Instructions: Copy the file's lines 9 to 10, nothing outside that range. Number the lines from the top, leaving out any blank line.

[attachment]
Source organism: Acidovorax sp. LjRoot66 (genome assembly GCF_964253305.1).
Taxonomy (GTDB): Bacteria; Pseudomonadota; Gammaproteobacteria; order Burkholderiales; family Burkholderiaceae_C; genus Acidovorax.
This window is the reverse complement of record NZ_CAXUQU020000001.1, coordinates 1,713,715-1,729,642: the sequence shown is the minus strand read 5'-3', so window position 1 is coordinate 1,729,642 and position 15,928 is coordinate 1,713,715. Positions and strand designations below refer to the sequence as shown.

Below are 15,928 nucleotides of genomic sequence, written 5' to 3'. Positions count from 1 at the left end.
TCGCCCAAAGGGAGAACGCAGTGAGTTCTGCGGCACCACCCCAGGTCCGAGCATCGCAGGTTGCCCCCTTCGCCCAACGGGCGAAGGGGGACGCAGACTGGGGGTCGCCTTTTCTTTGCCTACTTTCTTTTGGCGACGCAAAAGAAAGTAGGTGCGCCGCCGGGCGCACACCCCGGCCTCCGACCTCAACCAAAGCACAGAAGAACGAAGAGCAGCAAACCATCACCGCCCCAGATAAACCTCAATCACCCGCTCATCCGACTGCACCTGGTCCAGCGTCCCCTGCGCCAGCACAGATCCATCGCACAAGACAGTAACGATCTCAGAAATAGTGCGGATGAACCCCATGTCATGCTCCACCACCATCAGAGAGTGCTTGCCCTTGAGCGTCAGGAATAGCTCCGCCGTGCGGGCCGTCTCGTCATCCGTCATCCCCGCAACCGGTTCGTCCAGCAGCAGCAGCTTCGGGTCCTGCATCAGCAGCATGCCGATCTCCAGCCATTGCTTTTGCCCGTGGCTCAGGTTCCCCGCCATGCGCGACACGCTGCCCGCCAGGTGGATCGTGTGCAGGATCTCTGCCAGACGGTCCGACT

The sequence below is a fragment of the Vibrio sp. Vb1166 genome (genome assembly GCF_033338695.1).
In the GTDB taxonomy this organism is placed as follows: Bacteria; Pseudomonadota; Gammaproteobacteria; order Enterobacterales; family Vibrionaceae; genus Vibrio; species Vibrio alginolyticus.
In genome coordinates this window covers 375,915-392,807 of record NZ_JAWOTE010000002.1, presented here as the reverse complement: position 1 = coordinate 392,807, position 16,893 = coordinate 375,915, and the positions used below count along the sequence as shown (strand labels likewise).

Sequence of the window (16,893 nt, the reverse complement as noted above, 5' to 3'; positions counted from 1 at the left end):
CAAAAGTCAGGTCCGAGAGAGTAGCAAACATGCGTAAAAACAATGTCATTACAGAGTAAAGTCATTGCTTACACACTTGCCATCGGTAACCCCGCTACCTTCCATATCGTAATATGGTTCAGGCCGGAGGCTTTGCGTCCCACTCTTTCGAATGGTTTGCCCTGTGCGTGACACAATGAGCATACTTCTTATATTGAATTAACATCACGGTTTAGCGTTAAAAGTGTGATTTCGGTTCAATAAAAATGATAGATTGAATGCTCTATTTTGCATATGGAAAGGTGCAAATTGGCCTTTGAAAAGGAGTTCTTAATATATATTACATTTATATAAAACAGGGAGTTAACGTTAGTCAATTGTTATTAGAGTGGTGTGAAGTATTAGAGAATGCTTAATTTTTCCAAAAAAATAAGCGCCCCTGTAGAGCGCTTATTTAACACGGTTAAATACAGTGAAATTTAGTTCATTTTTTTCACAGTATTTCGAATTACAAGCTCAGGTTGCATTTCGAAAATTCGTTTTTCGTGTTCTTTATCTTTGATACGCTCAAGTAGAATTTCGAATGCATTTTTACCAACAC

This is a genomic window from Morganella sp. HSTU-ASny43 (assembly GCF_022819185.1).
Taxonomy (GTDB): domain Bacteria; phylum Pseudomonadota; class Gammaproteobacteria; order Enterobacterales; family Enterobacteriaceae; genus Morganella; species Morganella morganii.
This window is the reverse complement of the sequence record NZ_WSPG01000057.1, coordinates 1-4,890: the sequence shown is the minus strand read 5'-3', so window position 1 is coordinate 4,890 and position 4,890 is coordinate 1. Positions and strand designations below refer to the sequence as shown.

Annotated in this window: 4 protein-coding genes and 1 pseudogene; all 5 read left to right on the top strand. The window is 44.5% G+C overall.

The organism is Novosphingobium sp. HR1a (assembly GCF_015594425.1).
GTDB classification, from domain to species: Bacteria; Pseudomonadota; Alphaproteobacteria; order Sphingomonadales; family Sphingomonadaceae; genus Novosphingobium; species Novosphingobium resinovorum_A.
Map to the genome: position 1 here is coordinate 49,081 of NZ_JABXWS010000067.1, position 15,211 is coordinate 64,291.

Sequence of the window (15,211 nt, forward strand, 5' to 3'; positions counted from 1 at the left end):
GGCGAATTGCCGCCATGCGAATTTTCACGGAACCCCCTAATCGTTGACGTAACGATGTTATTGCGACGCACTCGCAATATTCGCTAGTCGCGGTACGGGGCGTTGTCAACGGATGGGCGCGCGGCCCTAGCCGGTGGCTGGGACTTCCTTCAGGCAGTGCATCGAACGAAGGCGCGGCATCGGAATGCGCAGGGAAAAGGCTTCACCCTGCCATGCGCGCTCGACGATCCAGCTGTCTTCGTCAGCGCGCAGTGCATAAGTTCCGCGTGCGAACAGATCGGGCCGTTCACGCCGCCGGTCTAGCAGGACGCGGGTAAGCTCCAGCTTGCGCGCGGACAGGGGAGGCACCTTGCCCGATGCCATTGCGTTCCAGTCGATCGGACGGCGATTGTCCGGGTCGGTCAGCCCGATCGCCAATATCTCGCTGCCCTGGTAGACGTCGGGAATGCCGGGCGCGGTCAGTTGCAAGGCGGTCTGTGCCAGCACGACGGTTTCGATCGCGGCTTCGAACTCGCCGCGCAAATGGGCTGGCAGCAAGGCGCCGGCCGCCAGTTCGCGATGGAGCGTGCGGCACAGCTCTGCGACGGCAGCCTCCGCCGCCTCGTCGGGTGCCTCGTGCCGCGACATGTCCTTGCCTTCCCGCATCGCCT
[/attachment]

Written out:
Sequence of the window (16,893 nt, the reverse complement as noted above, 5' to 3'; positions counted from 1 at the left end):
CAAAAGTCAGGTCCGAGAGAGTAGCAAACATGCGTAAAAACAATGTCATTACAGAGTAAAGTCATTGCTTACACACTTGCCATCGGTAACCCCGCTACCTTCCATATCGTAATATGGTTCAGGCCGGAGGCTTTGCGTCCCACTCTTTCGAATGGTTTGCCCTGTGCGTGACACAATGAGCATACTTCTTATATTGAATTAACATCACGGTTTAGCGTTAAAAGTGTGATTTCGGTTCAATAAAAATGATAGATTGAATGCTCTATTTTGCATATGGAAAGGTGCAAATTGGCCTTTGAAAAGGAGTTCTTAATATATATTACATTTATATAAAACAGGGAGTTAACGTTAGTCAATTGTTATTAGAGTGGTGTGAAGTATTAGAGAATGCTTAATTTTTCCAAAAAAATAAGCGCCCCTGTAGAGCGCTTATTTAACACGGTTAAATACAGTGAAATTTAGTTCATTTTTTTCACAGTATTTCGAATTACAAGCTCAGGTTGCATTTCGAAAATTCGTTTTTCGTGTTCTTTATCTTTGATACGCTCAAGTAGAATTTCGAATGCATTTTTACCAACAC